The Victorians approach could, and should, be supported by federal legislation, including The Regulator of Medical Cannabis Bill. For this to happen, our federal leaders will have to show the same sort of leadership that has been shown in Victoria. The use of cannabis for medical purposes is already widespread in Australia, and whether it continues as some sort of feral experiment, or under the supervision of medical practitioners, is largely dependent on whether our political leaders choose to lead, or revert to political football. Quite apart from the benefits to patients, this field is precisely the type of ‘agile’ and ‘innovative’ one so much desired by our new Prime Minister. Australia could make a substantial global contribution to research in this developing new arena.
With significant changes to global drugs policy widely anticipated at a special session of the United General Assembly next April, we have the opportunity, very simply, to look pretty clever, or predictably dumb.
Dr Michael Farrell is Director of the National Drug and Alcoholic Research Centre
The report on which the Victorian Government’s decision was based was very well crafted and detailed presenting a balanced view of current research evidence and presents options for moving forward and for improving access to treatment.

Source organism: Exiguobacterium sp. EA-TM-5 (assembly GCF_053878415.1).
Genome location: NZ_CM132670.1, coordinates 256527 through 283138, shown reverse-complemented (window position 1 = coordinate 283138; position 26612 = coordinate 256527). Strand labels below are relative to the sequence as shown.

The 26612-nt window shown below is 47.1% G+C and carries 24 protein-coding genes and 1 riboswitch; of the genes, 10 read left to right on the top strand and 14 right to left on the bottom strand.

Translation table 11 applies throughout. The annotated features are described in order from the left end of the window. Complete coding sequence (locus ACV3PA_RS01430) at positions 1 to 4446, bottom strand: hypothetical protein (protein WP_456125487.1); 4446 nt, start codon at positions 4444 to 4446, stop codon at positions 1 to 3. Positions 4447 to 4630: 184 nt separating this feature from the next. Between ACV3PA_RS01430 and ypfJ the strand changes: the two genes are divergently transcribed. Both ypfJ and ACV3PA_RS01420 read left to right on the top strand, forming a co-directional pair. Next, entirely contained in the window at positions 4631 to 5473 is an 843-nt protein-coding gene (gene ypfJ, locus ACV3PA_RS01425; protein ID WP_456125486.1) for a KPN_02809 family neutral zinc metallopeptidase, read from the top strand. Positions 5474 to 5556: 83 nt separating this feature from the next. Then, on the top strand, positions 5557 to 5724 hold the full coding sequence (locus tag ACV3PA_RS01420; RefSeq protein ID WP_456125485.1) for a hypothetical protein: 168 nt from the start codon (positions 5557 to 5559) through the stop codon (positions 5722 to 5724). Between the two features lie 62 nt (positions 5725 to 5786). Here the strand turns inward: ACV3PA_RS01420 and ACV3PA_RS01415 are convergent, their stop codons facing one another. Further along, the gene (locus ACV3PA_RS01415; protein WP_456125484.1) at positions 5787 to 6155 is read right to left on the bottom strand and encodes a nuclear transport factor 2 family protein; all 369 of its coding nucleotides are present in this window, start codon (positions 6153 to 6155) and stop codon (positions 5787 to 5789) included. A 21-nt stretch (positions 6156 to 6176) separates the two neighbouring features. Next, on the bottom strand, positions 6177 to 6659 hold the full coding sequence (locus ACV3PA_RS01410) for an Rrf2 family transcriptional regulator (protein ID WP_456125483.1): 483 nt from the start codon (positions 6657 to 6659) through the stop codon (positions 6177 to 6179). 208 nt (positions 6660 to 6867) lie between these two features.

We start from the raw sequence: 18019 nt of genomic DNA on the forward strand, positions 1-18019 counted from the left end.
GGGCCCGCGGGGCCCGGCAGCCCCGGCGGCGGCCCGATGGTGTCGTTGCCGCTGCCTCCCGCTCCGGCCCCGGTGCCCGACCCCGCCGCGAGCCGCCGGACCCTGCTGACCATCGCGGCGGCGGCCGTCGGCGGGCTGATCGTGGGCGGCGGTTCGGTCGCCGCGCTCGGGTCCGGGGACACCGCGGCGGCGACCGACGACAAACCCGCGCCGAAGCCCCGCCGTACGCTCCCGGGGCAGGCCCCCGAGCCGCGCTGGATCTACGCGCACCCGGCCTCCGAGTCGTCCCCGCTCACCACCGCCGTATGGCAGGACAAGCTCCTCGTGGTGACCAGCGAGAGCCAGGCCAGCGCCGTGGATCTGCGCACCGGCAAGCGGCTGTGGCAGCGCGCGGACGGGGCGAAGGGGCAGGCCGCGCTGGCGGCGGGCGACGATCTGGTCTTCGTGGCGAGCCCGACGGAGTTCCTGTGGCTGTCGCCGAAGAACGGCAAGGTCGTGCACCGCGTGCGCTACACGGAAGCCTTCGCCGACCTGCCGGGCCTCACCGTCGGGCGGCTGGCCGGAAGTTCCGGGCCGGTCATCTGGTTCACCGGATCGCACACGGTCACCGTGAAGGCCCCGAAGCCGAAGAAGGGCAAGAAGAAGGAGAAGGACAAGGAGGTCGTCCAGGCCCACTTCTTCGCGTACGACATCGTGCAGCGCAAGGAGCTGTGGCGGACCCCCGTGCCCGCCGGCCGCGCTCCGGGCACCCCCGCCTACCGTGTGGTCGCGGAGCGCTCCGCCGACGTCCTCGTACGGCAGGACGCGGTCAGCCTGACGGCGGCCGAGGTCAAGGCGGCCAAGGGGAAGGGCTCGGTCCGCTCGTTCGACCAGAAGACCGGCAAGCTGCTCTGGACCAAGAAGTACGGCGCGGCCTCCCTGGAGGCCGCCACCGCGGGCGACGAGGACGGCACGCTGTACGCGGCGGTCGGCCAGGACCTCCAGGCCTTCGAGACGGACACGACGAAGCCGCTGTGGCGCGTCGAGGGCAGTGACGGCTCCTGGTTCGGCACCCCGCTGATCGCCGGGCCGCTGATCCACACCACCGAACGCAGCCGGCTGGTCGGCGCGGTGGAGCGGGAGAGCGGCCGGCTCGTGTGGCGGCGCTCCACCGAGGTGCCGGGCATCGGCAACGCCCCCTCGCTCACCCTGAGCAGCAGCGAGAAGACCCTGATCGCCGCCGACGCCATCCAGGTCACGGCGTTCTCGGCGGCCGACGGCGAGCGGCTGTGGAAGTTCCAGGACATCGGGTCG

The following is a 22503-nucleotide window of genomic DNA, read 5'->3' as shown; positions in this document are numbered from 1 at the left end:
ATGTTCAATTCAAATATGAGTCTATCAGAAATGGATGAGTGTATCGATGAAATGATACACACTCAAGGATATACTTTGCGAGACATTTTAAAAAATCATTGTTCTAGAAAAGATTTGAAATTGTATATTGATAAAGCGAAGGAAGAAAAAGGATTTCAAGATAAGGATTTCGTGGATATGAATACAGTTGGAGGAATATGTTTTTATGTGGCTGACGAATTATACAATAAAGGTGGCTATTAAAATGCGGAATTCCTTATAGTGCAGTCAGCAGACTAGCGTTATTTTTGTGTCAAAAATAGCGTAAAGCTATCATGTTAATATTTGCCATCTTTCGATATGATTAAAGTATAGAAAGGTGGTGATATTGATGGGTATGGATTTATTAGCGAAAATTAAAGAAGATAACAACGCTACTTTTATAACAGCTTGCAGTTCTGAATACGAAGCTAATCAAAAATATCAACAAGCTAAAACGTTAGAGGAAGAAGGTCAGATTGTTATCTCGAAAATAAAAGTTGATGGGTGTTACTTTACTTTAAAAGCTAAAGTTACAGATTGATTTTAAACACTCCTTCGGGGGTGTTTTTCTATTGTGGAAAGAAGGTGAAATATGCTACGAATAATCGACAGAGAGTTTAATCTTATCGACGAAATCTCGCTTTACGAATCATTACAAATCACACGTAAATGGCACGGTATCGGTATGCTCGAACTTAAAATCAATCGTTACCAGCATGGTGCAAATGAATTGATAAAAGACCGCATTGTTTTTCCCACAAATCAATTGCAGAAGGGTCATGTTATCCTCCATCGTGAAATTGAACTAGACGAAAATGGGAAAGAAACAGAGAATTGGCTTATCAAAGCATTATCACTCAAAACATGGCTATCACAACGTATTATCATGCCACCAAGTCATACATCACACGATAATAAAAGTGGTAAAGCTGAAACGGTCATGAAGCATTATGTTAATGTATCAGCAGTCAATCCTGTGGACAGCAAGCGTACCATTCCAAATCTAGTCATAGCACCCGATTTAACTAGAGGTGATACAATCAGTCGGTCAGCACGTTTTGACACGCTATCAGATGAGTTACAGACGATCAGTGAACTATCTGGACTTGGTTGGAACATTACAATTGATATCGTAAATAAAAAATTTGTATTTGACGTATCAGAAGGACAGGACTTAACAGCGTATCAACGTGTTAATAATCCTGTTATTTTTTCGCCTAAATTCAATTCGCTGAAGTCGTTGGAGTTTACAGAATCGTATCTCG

However if medical use is likely to be long term, patients should be advised that the adverse effects of long term use are unclear.
Patients could also be advised of the adverse effects reported in long term recreational users, such as the development of dependence.
Many doctors will be faced with patients using cannabis for complex symptoms of multiple chronic disabling conditions for which there are limited treatment options. Doctors should discuss, in a dispassionate and non-judgmental and supportive manner, the advisability or otherwise of using cannabis to palliate such symptoms.
There is no clear evidence for effectiveness in treating pain, any benefits are likely to be modest, and there is no clear evidence that putative benefits outweigh possible harms. When symptoms of cannabis dependence are elicited it is appropriate to discuss the wisdom of continued use in the context of the illness and the prognosis, and, if appropriate, to offer the
patient support for withdrawal. Helping patients who wish to use cannabis for symptomatic relief to live as comfortably and productively as possible is an important and valuable goal of palliative and rehabilitation treatment.
While the therapeutic halo around cannabis gets ever bigger and brighter, particularly in the minds of politicians - the actual evidence for therapeutic potential is weak. Meanwhile the real and very well established risks with regard to mental health seem to be forgotten. If cannabis is to be made more available it needs to be with health warnings and better public heath messages.